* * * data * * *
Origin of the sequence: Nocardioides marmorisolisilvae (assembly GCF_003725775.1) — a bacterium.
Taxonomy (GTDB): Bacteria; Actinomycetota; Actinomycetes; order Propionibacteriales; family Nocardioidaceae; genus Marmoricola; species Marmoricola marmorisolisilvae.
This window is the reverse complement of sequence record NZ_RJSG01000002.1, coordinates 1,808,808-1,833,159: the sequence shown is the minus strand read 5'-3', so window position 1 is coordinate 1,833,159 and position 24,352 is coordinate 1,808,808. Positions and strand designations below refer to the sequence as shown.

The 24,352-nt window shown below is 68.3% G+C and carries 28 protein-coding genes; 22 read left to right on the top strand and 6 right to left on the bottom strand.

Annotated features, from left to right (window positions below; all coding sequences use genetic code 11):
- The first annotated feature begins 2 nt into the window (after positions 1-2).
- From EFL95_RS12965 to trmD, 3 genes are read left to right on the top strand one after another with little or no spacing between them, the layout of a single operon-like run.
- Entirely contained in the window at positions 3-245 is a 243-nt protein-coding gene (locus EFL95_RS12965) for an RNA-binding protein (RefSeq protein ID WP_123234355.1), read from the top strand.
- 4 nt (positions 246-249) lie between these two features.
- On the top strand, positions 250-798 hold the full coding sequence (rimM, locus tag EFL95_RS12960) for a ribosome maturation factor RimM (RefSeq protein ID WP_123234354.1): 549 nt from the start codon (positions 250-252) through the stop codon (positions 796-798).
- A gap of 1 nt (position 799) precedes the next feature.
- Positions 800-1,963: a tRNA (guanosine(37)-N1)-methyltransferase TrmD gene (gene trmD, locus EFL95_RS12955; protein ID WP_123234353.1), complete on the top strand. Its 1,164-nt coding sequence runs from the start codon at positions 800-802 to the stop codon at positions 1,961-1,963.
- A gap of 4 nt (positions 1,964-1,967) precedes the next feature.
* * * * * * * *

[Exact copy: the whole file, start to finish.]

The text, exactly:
Origin of the sequence: Nocardioides marmorisolisilvae (assembly GCF_003725775.1) — a bacterium.
Taxonomy (GTDB): Bacteria; Actinomycetota; Actinomycetes; order Propionibacteriales; family Nocardioidaceae; genus Marmoricola; species Marmoricola marmorisolisilvae.
This window is the reverse complement of sequence record NZ_RJSG01000002.1, coordinates 1,808,808-1,833,159: the sequence shown is the minus strand read 5'-3', so window position 1 is coordinate 1,833,159 and position 24,352 is coordinate 1,808,808. Positions and strand designations below refer to the sequence as shown.

The 24,352-nt window shown below is 68.3% G+C and carries 28 protein-coding genes; 22 read left to right on the top strand and 6 right to left on the bottom strand.

Annotated features, from left to right (window positions below; all coding sequences use genetic code 11):
- The first annotated feature begins 2 nt into the window (after positions 1-2).
- From EFL95_RS12965 to trmD, 3 genes are read left to right on the top strand one after another with little or no spacing between them, the layout of a single operon-like run.
- Entirely contained in the window at positions 3-245 is a 243-nt protein-coding gene (locus EFL95_RS12965) for an RNA-binding protein (RefSeq protein ID WP_123234355.1), read from the top strand.
- 4 nt (positions 246-249) lie between these two features.
- On the top strand, positions 250-798 hold the full coding sequence (rimM, locus tag EFL95_RS12960) for a ribosome maturation factor RimM (RefSeq protein ID WP_123234354.1): 549 nt from the start codon (positions 250-252) through the stop codon (positions 796-798).
- A gap of 1 nt (position 799) precedes the next feature.
- Positions 800-1,963: a tRNA (guanosine(37)-N1)-methyltransferase TrmD gene (gene trmD, locus EFL95_RS12955; protein ID WP_123234353.1), complete on the top strand. Its 1,164-nt coding sequence runs from the start codon at positions 800-802 to the stop codon at positions 1,961-1,963.
- A gap of 4 nt (positions 1,964-1,967) precedes the next feature.